This tutorial will show how to set up two Reach M2 devices as a base and a rover with correction link over Wi-Fi.
Other use cases
For setting NTRIP base corrections, follow the steps from "Working with NTRIP service" guide.
By default, every Reach has the same name, and the first thing we will do is renaming them so it is easier to distinguish base and rover in the field.
How to define Reach?
There is an easy way to understand which unit you are connected to. Just open the menu and tap the lamp-shaped button. All LEDs will blink simultaneously.
Connect to Reach M2 you want to use as a base
Go to settings and change the name to reach-base. This name will also be used as a Wi-Fi network label when Reach M2 is in hotspot mode
Do the same with the second Reach M2. However, use reach-rover name instead of reach-base.
Now we will configure RTK settings and communication between base and rover. Let’s start with the base.
Connect to Reach you want to use as a base
Open RTK Settings tab and pick each of the satellite systems
Choose which one to use depending on your location. While GLONASS covers most of the world, BeiDou might be more efficient in the Asia-Pacific region.
- Set the update rate at 1 Hz
Now we will set up broadcasting RTK corrections via the TCP.
Navigate to the Base mode tab and turn on Correction output box toggle
Wait until base averages its position in Base coordinates box
By default, the base will be configured as a localhost on a TCP port 9000.
- In the list of RTCM3 messages select to output ARP station coordinates at 0.1 Hz and others at 1 Hz
Connect to the second Reach
Go to RTK settings tab
Set the positioning mode to Kinematic
Select the same GNSS systems as for the base, set 5 Hz update rate and press Apply
Now we will configure the rover unit to receive the corrections via TCP.
Navigate to the Correction input tab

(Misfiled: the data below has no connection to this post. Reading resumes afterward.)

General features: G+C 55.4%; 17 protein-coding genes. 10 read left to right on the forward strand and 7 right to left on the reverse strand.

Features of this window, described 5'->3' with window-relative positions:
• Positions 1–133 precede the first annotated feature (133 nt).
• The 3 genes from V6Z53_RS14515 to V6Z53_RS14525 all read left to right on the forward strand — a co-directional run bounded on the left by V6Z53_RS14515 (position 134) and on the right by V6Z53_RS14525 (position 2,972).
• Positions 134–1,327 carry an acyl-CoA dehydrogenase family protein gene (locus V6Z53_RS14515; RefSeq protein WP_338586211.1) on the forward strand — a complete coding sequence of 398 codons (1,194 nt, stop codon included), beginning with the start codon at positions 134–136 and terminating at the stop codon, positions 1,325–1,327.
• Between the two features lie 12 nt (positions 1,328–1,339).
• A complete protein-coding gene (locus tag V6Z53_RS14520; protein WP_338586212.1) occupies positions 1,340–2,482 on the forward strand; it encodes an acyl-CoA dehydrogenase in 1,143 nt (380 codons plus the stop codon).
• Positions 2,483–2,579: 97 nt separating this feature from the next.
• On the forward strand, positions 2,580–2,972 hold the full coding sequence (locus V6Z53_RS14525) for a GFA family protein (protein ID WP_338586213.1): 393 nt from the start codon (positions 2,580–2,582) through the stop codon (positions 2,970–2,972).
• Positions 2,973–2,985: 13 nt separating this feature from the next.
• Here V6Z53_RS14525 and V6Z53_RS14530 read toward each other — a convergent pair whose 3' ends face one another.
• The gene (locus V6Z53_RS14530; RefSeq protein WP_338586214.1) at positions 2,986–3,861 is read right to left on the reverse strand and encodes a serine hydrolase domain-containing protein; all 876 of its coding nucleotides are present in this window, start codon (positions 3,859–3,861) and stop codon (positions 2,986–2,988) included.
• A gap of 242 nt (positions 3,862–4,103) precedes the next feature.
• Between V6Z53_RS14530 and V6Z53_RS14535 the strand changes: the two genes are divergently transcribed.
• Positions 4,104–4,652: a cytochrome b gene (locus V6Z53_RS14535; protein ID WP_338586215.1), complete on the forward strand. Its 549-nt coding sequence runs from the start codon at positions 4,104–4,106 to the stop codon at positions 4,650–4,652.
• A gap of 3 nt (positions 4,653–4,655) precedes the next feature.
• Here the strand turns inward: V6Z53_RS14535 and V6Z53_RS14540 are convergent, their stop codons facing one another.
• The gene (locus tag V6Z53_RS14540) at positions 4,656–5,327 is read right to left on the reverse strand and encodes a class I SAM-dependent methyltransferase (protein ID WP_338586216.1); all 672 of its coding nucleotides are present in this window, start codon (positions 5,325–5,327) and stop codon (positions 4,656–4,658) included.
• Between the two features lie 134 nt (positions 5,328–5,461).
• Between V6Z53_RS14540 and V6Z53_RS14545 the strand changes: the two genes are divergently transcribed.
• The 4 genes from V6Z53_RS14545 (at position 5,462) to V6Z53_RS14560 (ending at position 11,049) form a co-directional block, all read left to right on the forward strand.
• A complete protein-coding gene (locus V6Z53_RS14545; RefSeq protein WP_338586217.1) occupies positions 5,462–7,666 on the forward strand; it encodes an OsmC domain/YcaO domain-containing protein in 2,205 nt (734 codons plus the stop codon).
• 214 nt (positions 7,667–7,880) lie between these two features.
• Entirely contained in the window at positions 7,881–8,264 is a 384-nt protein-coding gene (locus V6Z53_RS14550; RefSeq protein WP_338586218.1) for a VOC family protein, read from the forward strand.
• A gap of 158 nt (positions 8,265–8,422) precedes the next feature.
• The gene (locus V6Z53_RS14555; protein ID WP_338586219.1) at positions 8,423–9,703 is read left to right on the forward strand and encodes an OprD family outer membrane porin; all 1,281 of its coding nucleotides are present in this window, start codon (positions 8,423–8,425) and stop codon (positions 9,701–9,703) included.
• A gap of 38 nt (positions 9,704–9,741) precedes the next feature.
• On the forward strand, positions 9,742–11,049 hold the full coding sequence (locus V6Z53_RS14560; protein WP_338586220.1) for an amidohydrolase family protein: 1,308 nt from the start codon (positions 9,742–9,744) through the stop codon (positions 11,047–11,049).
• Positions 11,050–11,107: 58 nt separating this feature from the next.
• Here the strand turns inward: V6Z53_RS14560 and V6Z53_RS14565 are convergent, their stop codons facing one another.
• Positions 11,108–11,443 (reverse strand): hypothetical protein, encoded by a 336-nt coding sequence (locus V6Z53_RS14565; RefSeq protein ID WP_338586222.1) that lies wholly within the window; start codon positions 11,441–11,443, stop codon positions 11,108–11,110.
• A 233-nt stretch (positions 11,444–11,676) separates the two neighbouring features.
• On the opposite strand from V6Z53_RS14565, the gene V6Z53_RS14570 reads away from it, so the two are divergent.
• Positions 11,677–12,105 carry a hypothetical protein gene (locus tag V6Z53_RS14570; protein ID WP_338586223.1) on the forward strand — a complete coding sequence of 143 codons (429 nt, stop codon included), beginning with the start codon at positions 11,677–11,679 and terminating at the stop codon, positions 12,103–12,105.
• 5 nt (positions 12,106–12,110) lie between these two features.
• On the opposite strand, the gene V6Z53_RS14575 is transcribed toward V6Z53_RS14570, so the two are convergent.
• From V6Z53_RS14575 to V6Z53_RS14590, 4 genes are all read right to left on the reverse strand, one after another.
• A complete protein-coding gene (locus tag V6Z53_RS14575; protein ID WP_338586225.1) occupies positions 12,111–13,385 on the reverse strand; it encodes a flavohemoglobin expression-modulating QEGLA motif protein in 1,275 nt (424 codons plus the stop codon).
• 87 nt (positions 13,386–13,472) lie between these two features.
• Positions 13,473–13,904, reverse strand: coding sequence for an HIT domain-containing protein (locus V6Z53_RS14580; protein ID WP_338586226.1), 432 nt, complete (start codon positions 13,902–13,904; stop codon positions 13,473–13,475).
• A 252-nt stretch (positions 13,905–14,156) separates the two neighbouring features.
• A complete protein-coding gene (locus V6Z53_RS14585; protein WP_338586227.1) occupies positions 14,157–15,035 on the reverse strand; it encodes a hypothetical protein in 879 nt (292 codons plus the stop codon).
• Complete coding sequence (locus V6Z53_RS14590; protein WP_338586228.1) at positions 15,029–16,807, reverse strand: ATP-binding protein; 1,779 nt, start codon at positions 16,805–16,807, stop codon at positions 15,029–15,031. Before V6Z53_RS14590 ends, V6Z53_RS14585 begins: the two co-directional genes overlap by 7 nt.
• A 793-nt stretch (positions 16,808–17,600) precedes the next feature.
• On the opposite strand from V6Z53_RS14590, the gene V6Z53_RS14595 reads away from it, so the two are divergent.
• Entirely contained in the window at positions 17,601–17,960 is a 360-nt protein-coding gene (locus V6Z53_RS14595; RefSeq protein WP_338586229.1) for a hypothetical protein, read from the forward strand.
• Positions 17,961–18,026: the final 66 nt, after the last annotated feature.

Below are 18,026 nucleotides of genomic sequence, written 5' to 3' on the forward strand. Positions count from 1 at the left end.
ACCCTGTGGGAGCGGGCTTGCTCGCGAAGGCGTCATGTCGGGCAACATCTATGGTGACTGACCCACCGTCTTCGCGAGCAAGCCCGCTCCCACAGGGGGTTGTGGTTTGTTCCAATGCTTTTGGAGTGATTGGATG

Choose TCP correction mode
Choose Client in Role field
Add base IP in Address field
Add base correction port in Port field. Default one is 9000
Choose correction input Format. Default one is RTCM3
- Save settings by pushing Apply button
Connect to the rover and check the status tab. If everything is configured correctly, you will see a lot of green satellites accompanied by grey bars.
Go to the Status tab of the app on the rover device.
Below the SNR chart, you will see the current solution status.
Single means that rover has found a solution relying on its own receiver and base corrections are not applied. Precision in standalone mode is usually meter-level
Float means that the base corrections are now taken into consideration
Fix status means all ambiguities are resolved and RTK solution is centimeter-level accurate
After a short period of time, the rover gets a fixed solution. In good environments, it will take a few minutes to get a fixed solution. In tough conditions, it may take a little longer. Once rover gets fix status, we are all set for work.
Scroll the status tab down to see your location in the real-time.
For more information on placing the receivers, please consult the First setup guide.